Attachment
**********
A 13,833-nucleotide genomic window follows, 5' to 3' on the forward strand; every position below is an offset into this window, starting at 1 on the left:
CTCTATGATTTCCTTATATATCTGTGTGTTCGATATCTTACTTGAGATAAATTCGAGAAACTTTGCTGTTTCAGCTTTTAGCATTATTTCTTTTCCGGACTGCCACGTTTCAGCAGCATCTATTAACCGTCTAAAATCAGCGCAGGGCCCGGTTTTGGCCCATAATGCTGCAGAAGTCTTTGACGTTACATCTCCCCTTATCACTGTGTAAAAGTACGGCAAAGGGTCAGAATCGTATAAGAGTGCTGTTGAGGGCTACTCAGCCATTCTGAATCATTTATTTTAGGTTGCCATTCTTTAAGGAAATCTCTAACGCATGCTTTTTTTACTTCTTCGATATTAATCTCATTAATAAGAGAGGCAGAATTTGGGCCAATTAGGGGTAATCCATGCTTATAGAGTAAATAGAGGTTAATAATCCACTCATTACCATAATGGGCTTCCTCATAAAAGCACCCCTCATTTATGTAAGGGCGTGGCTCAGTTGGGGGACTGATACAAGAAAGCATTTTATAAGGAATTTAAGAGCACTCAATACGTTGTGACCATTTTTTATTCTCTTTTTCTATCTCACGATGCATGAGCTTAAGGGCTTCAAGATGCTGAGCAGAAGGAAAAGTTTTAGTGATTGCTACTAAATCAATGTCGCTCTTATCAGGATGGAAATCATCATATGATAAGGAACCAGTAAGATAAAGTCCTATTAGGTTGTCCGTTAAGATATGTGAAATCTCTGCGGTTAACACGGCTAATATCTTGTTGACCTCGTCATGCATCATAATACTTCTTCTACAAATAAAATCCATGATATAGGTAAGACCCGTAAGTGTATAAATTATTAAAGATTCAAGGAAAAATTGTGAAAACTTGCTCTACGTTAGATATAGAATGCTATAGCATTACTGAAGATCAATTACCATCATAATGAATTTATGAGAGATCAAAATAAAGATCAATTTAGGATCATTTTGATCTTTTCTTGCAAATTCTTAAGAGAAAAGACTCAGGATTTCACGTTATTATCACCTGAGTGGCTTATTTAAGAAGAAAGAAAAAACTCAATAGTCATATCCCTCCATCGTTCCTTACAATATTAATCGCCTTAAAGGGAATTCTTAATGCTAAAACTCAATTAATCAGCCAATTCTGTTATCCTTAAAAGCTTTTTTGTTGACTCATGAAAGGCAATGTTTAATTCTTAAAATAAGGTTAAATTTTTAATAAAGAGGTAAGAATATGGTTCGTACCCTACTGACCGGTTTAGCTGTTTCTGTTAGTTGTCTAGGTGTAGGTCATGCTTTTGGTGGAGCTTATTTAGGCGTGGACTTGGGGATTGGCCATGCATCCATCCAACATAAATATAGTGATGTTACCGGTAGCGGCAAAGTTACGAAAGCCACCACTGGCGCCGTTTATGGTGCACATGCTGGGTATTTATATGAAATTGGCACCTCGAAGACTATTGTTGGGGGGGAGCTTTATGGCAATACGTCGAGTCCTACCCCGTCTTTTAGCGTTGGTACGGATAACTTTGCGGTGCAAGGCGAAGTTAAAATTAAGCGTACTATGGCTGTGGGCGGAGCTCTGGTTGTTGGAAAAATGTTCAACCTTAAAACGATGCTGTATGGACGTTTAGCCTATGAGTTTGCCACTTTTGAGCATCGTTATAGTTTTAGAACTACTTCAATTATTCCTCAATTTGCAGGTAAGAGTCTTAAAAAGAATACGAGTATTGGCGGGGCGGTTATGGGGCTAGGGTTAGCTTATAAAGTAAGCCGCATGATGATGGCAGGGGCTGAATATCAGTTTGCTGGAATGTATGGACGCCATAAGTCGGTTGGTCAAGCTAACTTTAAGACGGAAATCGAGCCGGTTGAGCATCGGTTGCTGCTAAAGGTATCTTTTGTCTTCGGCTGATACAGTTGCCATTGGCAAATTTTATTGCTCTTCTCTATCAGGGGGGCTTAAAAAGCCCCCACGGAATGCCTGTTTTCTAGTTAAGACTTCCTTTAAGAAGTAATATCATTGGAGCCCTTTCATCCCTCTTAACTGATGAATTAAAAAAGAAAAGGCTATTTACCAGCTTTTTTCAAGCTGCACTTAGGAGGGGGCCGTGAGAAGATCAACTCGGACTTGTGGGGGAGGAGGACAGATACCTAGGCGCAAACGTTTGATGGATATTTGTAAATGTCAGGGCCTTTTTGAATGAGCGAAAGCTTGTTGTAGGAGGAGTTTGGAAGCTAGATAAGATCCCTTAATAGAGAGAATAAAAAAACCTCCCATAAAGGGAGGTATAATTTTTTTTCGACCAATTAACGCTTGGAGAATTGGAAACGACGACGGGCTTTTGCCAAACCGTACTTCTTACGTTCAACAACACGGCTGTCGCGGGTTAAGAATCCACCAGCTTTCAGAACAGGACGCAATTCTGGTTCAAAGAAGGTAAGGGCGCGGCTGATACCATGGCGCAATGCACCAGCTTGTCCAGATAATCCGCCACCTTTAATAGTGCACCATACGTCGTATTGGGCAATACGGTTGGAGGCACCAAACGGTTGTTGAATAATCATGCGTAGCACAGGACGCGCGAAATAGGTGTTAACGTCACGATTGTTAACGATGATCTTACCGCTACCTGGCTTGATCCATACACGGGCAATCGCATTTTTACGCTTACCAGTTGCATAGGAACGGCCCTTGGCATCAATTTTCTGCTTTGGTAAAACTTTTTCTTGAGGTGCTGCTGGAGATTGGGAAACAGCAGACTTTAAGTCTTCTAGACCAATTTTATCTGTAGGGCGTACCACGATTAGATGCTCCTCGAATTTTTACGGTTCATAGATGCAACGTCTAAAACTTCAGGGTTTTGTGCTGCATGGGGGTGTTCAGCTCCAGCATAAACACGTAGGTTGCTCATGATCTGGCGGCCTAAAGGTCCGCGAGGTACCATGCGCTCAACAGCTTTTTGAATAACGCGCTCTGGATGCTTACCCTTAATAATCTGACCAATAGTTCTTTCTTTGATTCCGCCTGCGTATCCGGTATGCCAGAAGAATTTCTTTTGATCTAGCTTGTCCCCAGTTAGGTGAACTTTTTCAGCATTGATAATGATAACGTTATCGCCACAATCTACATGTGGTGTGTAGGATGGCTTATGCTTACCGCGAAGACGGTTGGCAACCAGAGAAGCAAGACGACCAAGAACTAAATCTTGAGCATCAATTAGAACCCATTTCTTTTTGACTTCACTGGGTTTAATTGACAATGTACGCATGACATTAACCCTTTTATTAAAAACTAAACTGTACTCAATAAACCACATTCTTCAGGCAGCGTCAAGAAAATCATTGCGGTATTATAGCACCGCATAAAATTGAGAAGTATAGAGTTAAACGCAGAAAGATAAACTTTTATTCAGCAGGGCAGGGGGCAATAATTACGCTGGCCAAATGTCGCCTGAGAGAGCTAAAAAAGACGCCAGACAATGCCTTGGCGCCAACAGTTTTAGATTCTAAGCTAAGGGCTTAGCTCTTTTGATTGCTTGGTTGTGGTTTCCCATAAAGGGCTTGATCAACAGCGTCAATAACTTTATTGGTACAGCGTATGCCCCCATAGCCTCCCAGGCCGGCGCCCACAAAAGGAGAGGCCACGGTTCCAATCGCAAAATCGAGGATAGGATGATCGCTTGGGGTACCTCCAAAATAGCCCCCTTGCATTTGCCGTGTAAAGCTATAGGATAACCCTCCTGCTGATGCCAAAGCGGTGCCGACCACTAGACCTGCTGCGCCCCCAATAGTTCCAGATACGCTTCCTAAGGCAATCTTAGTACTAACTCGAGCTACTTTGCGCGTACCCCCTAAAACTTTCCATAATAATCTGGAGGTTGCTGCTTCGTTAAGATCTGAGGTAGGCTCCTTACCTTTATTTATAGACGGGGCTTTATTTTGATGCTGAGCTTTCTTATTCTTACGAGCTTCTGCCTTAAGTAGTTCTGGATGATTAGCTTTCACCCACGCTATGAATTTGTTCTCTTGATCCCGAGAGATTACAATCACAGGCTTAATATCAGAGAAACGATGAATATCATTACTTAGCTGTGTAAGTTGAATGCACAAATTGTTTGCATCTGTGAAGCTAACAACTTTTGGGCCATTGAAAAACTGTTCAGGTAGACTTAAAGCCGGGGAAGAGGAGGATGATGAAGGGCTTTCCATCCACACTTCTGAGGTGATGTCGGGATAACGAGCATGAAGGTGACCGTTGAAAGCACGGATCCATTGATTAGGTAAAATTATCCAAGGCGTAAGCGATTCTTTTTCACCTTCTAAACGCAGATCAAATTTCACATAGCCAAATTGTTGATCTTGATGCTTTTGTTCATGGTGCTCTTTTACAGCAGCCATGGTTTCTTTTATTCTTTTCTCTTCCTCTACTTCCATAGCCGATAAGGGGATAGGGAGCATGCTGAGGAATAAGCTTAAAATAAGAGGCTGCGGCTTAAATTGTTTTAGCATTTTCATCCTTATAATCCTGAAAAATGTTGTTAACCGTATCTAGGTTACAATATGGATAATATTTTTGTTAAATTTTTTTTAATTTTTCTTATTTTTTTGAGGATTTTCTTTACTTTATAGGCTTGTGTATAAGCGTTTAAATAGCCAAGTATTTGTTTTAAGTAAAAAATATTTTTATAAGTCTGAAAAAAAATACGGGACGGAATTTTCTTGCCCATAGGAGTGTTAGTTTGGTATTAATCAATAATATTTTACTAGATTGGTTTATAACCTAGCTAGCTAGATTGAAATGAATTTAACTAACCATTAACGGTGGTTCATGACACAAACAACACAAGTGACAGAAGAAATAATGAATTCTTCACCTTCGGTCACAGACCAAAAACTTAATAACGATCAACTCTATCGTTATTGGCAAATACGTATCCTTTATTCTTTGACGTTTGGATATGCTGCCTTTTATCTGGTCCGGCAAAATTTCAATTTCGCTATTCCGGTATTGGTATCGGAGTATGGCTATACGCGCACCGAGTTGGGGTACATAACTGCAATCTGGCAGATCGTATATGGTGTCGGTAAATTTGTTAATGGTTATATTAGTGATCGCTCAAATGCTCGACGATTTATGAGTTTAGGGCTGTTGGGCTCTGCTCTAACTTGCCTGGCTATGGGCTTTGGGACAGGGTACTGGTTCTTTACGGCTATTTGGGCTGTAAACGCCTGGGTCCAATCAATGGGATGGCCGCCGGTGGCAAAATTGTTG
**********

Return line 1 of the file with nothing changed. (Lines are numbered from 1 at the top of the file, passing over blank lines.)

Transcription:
A 13,833-nucleotide genomic window follows, 5' to 3' on the forward strand; every position below is an offset into this window, starting at 1 on the left: